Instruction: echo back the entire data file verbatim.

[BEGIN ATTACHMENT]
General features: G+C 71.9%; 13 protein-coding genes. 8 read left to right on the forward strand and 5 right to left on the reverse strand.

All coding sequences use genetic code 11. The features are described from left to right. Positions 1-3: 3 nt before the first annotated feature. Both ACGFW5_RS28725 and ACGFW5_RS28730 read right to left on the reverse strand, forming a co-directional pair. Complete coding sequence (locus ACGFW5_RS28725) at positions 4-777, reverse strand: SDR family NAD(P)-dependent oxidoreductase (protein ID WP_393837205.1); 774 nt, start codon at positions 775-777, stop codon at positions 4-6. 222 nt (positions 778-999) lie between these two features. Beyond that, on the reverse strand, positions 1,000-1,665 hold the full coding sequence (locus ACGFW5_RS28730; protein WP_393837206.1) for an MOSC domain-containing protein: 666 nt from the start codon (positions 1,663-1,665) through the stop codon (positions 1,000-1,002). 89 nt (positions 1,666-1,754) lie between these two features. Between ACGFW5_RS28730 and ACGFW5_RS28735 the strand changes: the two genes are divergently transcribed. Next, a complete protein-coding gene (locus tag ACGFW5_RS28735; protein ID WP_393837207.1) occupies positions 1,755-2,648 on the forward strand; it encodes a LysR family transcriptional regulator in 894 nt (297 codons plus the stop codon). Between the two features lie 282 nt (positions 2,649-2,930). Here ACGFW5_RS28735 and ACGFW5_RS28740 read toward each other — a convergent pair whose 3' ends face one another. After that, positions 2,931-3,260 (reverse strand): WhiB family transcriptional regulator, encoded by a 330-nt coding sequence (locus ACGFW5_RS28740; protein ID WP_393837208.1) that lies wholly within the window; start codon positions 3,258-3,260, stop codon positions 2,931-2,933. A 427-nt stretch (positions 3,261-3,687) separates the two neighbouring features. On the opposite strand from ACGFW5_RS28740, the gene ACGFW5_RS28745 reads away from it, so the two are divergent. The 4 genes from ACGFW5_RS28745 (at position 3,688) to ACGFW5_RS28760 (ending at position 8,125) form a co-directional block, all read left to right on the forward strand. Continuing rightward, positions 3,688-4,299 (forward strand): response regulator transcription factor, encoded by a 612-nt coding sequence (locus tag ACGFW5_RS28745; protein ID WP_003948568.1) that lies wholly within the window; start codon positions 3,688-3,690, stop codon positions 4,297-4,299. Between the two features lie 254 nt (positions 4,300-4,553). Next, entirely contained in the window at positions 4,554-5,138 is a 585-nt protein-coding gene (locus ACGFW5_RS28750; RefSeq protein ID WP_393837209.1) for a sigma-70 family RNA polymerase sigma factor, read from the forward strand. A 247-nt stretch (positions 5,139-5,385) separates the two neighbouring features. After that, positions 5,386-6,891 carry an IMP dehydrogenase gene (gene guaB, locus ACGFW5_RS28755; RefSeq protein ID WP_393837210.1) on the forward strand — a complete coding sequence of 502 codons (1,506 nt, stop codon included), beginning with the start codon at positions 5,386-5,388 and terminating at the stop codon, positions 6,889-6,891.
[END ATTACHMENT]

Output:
General features: G+C 71.9%; 13 protein-coding genes. 8 read left to right on the forward strand and 5 right to left on the reverse strand.

All coding sequences use genetic code 11. The features are described from left to right. Positions 1-3: 3 nt before the first annotated feature. Both ACGFW5_RS28725 and ACGFW5_RS28730 read right to left on the reverse strand, forming a co-directional pair. Complete coding sequence (locus ACGFW5_RS28725) at positions 4-777, reverse strand: SDR family NAD(P)-dependent oxidoreductase (protein ID WP_393837205.1); 774 nt, start codon at positions 775-777, stop codon at positions 4-6. 222 nt (positions 778-999) lie between these two features. Beyond that, on the reverse strand, positions 1,000-1,665 hold the full coding sequence (locus ACGFW5_RS28730; protein WP_393837206.1) for an MOSC domain-containing protein: 666 nt from the start codon (positions 1,663-1,665) through the stop codon (positions 1,000-1,002). 89 nt (positions 1,666-1,754) lie between these two features. Between ACGFW5_RS28730 and ACGFW5_RS28735 the strand changes: the two genes are divergently transcribed. Next, a complete protein-coding gene (locus tag ACGFW5_RS28735; protein ID WP_393837207.1) occupies positions 1,755-2,648 on the forward strand; it encodes a LysR family transcriptional regulator in 894 nt (297 codons plus the stop codon). Between the two features lie 282 nt (positions 2,649-2,930). Here ACGFW5_RS28735 and ACGFW5_RS28740 read toward each other — a convergent pair whose 3' ends face one another. After that, positions 2,931-3,260 (reverse strand): WhiB family transcriptional regulator, encoded by a 330-nt coding sequence (locus ACGFW5_RS28740; protein ID WP_393837208.1) that lies wholly within the window; start codon positions 3,258-3,260, stop codon positions 2,931-2,933. A 427-nt stretch (positions 3,261-3,687) separates the two neighbouring features. On the opposite strand from ACGFW5_RS28740, the gene ACGFW5_RS28745 reads away from it, so the two are divergent. The 4 genes from ACGFW5_RS28745 (at position 3,688) to ACGFW5_RS28760 (ending at position 8,125) form a co-directional block, all read left to right on the forward strand. Continuing rightward, positions 3,688-4,299 (forward strand): response regulator transcription factor, encoded by a 612-nt coding sequence (locus tag ACGFW5_RS28745; protein ID WP_003948568.1) that lies wholly within the window; start codon positions 3,688-3,690, stop codon positions 4,297-4,299. Between the two features lie 254 nt (positions 4,300-4,553). Next, entirely contained in the window at positions 4,554-5,138 is a 585-nt protein-coding gene (locus ACGFW5_RS28750; RefSeq protein ID WP_393837209.1) for a sigma-70 family RNA polymerase sigma factor, read from the forward strand. A 247-nt stretch (positions 5,139-5,385) separates the two neighbouring features. After that, positions 5,386-6,891 carry an IMP dehydrogenase gene (gene guaB, locus ACGFW5_RS28755; RefSeq protein ID WP_393837210.1) on the forward strand — a complete coding sequence of 502 codons (1,506 nt, stop codon included), beginning with the start codon at positions 5,386-5,388 and terminating at the stop codon, positions 6,889-6,891.